Jimmy, don't see your recent recurrance of pain as backsliding. It doesn't mean that all the interior work you did--all the learning, understanding, growing, etc.--is all for naught. You're still moving forward, and you're at a 'higher' place now than you were before you originally learned about TMS. I don't think curing TMS is a one-time shot. We as living beings with a mind/soul are constantly growing throughout our lives. New things come up, old things resurface. It's a constant process. TMS is sneaky and powerful, and it will do whatever it can to burst through to the physical surface. Often, people's symptoms return with a vengance, just when they are beginning to make an emotinal breakthrough. It's the TMS giving a last-ditch, full-out effort to distract you from deeper emotional pain. So, don't think of it as being back at square one. Your mind is giving you another opportunity--a challenge--to take another look inside. Think of it as a quest--you've been on calmer waters for a while now, but you can't avoid the rapids. Ride them like a pro and know that the calm water will return.

Stick with it!
SS
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Logan

USA
203 Posts

Posted - 08/15/2006 :  18:41:51  Show Profile  Reply with Quote
Jimmy,
I like what your therapist had to say about successful failures and embracing what you fear or dislike about yourself. Boy, I could use him/her right now.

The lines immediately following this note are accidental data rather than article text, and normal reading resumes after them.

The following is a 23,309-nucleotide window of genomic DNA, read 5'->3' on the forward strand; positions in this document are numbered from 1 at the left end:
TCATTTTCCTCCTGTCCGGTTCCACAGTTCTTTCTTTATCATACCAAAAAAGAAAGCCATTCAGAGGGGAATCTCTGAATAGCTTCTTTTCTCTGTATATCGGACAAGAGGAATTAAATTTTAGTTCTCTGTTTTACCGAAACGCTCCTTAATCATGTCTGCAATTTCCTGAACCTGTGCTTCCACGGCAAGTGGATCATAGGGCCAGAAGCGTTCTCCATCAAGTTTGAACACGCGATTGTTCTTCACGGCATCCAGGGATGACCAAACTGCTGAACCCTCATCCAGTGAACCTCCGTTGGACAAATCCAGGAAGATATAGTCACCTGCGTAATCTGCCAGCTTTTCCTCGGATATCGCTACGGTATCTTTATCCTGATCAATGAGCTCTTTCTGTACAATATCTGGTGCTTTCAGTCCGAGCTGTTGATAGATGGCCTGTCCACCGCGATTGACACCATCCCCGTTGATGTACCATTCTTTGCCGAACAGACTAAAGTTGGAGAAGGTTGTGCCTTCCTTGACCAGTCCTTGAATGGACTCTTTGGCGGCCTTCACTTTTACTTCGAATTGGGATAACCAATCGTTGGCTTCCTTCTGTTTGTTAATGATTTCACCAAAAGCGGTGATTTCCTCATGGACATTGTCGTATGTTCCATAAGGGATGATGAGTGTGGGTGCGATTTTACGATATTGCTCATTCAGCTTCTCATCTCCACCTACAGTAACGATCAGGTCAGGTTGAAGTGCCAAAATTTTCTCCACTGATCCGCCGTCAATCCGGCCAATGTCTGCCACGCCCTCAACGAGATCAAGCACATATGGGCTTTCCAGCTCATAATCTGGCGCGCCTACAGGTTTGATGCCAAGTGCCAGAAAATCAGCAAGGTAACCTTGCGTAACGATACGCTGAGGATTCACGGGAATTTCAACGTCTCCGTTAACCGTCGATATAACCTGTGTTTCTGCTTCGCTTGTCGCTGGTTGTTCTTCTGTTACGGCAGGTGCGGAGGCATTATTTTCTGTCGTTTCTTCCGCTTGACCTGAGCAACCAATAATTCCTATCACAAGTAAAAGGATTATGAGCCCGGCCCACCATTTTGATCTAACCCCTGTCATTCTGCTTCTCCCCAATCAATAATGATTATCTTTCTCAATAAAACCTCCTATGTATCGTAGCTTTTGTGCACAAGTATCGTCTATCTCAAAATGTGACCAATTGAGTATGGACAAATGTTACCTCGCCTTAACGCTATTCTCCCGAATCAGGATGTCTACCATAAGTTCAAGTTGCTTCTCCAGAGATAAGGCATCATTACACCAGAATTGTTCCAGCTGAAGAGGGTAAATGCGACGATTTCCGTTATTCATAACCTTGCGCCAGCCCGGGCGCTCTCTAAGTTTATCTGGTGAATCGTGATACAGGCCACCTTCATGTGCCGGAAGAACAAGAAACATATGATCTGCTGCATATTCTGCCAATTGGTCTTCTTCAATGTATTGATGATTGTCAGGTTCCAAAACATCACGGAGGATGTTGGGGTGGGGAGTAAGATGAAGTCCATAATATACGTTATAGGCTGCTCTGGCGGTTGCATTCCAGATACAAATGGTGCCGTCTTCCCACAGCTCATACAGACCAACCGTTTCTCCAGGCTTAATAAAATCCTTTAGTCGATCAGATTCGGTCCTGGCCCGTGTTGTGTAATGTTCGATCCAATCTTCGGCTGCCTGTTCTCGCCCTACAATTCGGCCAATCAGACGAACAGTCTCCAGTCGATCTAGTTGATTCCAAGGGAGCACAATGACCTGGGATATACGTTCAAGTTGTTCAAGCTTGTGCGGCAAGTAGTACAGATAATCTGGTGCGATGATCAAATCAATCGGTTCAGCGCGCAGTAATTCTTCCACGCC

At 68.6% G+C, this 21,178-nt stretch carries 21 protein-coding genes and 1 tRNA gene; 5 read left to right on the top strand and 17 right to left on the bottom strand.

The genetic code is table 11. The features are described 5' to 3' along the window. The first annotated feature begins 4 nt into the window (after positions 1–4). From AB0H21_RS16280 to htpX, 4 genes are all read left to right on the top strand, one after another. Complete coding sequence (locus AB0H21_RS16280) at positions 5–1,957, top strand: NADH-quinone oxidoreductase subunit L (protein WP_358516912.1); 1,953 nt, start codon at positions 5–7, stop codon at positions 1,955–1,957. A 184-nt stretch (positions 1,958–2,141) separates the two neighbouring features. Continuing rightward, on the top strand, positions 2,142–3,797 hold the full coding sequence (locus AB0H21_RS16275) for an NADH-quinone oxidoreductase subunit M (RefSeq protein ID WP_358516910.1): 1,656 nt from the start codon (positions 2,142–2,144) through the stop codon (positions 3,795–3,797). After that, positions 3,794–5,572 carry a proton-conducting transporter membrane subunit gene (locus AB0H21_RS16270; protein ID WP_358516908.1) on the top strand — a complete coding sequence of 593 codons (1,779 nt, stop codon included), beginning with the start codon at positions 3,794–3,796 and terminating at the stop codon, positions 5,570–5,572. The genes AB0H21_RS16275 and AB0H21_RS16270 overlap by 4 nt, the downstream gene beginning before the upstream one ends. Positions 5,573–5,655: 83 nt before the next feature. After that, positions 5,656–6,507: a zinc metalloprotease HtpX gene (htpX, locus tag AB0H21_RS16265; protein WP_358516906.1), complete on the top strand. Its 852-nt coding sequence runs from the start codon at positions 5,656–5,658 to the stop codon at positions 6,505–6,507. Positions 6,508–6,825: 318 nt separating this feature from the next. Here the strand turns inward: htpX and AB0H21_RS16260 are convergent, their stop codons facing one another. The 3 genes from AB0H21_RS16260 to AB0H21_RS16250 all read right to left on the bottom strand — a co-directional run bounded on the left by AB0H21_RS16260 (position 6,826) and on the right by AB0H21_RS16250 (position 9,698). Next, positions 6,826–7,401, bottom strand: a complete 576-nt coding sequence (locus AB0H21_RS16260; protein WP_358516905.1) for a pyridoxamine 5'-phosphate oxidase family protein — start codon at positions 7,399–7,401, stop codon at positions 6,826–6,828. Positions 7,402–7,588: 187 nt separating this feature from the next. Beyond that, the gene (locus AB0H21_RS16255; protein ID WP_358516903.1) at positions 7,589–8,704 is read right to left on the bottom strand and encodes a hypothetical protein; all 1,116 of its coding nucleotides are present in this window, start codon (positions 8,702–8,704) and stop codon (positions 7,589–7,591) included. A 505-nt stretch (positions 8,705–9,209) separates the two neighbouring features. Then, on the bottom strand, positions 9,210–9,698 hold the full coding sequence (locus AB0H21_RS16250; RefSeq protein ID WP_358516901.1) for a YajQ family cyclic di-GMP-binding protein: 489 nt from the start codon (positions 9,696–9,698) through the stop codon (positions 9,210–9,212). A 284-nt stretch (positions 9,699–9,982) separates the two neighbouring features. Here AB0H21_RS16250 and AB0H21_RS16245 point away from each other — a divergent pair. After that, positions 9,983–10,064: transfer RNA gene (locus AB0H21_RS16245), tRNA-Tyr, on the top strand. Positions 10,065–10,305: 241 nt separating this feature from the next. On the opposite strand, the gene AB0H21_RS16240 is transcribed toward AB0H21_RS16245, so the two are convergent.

I am embarking on a huge new endeavor right now that has me scared spitless. I'm about to start teaching freshman college comp and I have never taught before in my life. I am not an education major. I will have no student teaching practice before I get up that first day of school next Monday and have to ACT like I am a teacher and that I know what I'm doing.

Talk about terror. Talk about pissing off the lazy id, that's a lot of pressure.

I have been "cured" of TMS for about 3 years now. My pain went bye-bye. I live a completely normal life as far as no meds, treatment, feeling "normal" on a daily basis, doing things etc.

BUT, this morning as I was stretching at the breakfast table, BOOM, got one of those neck spasms I haven't had in years. I've been stiff and sort pained all day since then etc. This has happened to me a handful of times since getting cured. My first reaction used to be to over react, to bewail the fact that I was back at square one et cetera.

Now, having been through this before, I know I will feel fine and dandy tomorrow. I've been talking to my brain all day telling it what crap this is and how I'm in no way falling for that old shtick and it's got another thing coming if it thinks I'm going back to the old ways etc. It works. I know it works. I have "faith." It's not scaring me or distracting me so it will stop.

Don't be scared Jimmy. It's just the man behind the curtain, like in the old Wizard of Oz movie. Just little old TMS trying to be the big bad boogey man. Keep doing the work and keep fighting the fight. I like to swear like sailor at my TMS and tell it to F' off. It always does. You just have to know it will.
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Michele

249 Posts

Posted - 08/17/2006 :  12:36:50  Show Profile  Reply with Quote
Hey Jimmy, I agree with the others. Maybe you have developed TMS from seeing your therapist.

YOU ARE PERFECT JUST THE WAY YOU ARE -- THERE IS NOTHING TO FIX!!

Oh how I struggled with this and that's the first thing my therapist said to me when I started. She made me bring in a picture of myself as a child. We looked at it together and she said, "See how perfect this little girl is? She's still perfect, there is nothing to fix. She is good enough."

I also agree that fear holds us back from moving on. I fully embrace TMS, but still occasionally have pains. It's a learning process and thank goodness we know how to treat it!

Good luck